IS Case 19: Brain Death

Corey Sides, MD

Imaging Sciences URMC

Imaging Sciences URMC 2008
Publication Date: 2009-05-18


Patient is a 50-year-old male presenting with septic shock and clinical suspicion of brain death.


Tc99m DTPA perfusion image [Fig.1] demonstrates absence of radiotracer within the middle cerebral arteries and the anterior circulation. This is confirmed on the delayed planar image [Fig. 2], additionally there is pooling of tracer within the face and nose on both images, consistent with a "hot nose sign".


Brain Death


The diagnosis of brain death is primarily a clinical one, however a diagnostic test such as a cerebral radionuclide study is sometimes employed to confirm the clinical suspicion. Nuclear medicine studies utilizing technetium labeled HMPAO or DTPA are commonly used. The diagnosis of brain death is confirmed by the absence of intracerebral blood flow.

A diagnostic sign known as the "hot nose sign" can often be seen scintigraphically and refers to diversion of blood flow from the intracranial carotids to the extracranial carotid arteries resulting in shunting of blood to the nasopharyngeal region. This is caused by the elevation of intracranial pressure relative to cerebral perfusion pressure.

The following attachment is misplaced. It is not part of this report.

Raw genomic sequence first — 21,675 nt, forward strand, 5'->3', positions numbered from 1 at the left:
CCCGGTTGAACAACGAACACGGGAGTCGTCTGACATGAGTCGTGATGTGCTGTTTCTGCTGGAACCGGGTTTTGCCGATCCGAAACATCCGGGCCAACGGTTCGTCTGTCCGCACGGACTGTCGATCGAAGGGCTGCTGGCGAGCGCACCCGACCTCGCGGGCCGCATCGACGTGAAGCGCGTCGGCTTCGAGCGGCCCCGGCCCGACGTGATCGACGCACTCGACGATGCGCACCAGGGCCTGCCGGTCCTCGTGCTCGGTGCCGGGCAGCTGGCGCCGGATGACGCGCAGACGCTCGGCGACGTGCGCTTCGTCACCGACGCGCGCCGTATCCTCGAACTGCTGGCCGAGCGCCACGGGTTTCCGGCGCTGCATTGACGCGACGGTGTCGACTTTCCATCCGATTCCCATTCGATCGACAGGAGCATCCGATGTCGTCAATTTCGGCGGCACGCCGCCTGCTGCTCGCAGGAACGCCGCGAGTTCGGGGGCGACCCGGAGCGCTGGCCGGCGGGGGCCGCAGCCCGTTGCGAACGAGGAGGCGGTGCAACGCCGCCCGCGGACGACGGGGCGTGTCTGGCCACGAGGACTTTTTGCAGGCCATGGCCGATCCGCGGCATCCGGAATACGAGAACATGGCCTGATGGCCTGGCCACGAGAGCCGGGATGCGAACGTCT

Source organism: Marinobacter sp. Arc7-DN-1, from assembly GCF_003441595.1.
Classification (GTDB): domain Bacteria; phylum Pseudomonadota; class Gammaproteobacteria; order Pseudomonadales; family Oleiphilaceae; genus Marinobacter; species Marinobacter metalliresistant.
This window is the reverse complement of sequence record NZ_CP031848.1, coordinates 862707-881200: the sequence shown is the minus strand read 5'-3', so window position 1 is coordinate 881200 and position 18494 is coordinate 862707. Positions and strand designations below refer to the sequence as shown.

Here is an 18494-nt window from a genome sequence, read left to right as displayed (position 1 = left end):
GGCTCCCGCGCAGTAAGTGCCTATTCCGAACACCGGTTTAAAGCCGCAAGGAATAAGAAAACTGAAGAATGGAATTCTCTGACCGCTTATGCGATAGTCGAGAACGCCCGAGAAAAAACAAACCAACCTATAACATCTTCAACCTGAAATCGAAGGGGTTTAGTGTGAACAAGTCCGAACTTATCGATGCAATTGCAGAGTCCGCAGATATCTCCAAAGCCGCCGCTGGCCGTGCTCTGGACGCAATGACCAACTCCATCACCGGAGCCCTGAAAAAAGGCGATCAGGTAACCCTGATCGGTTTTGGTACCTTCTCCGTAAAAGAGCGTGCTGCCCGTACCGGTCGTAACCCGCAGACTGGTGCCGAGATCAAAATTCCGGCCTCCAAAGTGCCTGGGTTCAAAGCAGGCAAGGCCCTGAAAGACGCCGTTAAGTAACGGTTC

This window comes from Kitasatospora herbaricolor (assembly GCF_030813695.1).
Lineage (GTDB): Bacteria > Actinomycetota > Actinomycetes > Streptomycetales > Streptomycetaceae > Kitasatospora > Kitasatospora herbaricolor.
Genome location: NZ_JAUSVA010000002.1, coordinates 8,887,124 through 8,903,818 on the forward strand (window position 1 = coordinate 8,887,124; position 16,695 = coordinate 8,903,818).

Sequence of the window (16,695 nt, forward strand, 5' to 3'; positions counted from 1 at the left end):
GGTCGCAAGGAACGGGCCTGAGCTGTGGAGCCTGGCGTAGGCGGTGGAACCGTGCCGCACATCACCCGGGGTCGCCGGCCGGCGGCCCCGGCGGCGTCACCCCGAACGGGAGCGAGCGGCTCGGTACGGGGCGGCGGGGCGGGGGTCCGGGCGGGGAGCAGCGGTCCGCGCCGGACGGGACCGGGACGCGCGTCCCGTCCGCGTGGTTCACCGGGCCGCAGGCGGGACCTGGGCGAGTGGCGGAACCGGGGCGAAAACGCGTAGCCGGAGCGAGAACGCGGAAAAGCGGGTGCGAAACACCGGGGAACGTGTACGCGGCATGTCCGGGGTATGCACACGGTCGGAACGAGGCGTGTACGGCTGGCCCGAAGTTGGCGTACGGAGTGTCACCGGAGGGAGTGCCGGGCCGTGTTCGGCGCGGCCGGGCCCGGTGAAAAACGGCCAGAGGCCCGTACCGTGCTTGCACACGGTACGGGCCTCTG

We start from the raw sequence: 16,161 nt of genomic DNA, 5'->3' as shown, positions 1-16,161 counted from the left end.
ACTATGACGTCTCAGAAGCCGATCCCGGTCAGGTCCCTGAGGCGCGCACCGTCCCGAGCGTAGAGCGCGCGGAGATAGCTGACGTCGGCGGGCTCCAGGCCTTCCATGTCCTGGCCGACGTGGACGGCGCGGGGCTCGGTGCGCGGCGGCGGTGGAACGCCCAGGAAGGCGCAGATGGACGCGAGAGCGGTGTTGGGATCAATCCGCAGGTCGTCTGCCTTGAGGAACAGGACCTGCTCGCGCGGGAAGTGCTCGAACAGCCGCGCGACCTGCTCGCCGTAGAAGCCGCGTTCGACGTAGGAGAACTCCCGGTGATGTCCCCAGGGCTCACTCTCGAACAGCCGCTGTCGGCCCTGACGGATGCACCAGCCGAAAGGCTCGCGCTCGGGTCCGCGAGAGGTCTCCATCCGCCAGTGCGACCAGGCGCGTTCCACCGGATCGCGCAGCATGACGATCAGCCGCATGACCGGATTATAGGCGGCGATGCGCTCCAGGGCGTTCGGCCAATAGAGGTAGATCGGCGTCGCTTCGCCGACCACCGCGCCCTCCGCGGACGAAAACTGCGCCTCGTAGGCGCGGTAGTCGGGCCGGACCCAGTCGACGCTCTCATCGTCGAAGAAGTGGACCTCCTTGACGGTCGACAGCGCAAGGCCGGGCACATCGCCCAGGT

Although this sign is commonly associated with brain death, it is not 100% specific. There are other entities which may have the appearance of internal carotid artery occlusion without brain death: such as acute cerebral vascular accident or transient ischemic attacks, elevated intracranial pressure due to subdural hematoma, or practically any other process causing a mechanical obstruction of the ICA.


  1. Thrall JT, Ziessman HA: Nuclear Medicine: The Requisites, 2nd ed. St. Louis, Mosby, 2001, pp 312-313.
  2. Huang AH. The hot nose sign. Radiology. 2005 Apr;235(1):216-7. [PMID: 15798171]

2 images